I recently started a new job, and as the whole team had completed a strengths assessments test prior to my joining, my director thought it would be a good idea for me to do this as well. I was excited because I love doing things like this and getting some insight into myself. The test is called the CliftonStrengths34 by Gallup and consists of 177 paired statements for the test taker to pick the one that best describes them. The assessment costs $60 (although there are some simplified options for $20) so I was pleased that the company was paying for it.
The test takes one hour and starts ominously with the question: “Do you love your job?” “Yes I love it.” “No, I do NOT love it”. I was sweating bullets? Is this a trick? There wasn’t even a middle ground option and I am a middle ground babe. LOVE? Damn that is a strong word. I cannot use the word “Love” to describe any acts of labour. Besides I had only been at the job for a month at that point. I left the test for a little bit, and then came back and clicked “No, I do NOT love it” Hell be damned.
Early on into the test I started having doubts about the validity and efficacy of this test. I suck at picking between A or B; I’m always a little bit of this, a little bit of that so I found myself picking neutral quite a few times. Plus one hundred and seventy seven items are a lot and I started to feel fatigued. Some of the questions were funny, some were deep. “I have a purpose in my life……My life is very enjoyable”. It made me sad that I could not relate to either and had to be neutral.
Despite my doubts, I found the results pretty accurate. I read all the reports hungrily and as always I enjoyed seeing all the little intricacies of myself written down. The rest provides 34 strengths with a focus on the top ten for which more detail is provided. An overall leading theme is also provided from one of the ones in the picture below. As part of the details in the report, you get a breakdown of how each of the strengths manifests in your life and work, as well as tips to maximise them and blind spots to be aware of.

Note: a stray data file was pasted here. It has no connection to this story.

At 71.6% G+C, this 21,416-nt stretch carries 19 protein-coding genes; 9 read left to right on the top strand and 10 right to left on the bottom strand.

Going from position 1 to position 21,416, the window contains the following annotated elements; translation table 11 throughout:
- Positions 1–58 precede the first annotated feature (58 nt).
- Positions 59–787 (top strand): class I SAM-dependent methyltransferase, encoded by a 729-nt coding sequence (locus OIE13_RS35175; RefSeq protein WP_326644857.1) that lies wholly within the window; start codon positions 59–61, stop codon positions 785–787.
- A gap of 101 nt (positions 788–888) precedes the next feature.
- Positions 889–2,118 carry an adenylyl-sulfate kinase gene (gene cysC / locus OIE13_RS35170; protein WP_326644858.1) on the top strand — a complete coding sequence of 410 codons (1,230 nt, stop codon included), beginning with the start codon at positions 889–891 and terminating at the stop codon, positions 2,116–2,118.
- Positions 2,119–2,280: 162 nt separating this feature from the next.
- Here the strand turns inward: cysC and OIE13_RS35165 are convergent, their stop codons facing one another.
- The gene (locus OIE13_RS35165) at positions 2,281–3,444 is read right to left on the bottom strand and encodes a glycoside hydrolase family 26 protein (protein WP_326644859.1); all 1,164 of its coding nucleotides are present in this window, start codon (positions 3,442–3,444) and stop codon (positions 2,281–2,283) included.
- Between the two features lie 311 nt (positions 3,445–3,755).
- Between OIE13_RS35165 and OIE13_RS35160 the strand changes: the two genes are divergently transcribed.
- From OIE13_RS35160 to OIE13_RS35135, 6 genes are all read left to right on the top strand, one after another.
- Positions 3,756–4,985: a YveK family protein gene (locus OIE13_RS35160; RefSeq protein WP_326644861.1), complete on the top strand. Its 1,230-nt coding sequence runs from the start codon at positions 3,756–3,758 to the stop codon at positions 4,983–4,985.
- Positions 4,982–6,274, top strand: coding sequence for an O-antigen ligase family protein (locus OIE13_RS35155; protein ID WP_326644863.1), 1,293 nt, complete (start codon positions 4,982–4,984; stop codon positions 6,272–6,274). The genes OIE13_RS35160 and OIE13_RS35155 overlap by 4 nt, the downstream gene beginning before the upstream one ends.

I will share the top five, but I really just wanted to post the first one now (that’s the whole reason for this post). The results are in italics and my reflections are not.
You are inquisitive. You collect things. You might collect information—words, facts, books and quotations—or you might collect tangible objects such as butterflies, baseball cards, porcelain dolls or sepia photographs. Whatever you collect, you collect it because it interests you. And yours is the kind of mind that finds so many things interesting. The world is exciting precisely because of its infinite variety and complexity. If you read a great deal, it is not necessarily to refine your theories but, rather, to add more information to your archives. If you like to travel, it is because each new location offers novel artifacts and facts. These can be acquired and then stored away. Why are they worth storing? At the time of storing it is often hard to say exactly when or why you might need them, but who knows when they might become useful? With all those possible uses in mind, you really don’t feel comfortable throwing anything away. So you keep acquiring and compiling and filing stuff away. It’s interesting. It keeps your mind fresh. And perhaps one day some of it will prove valuable.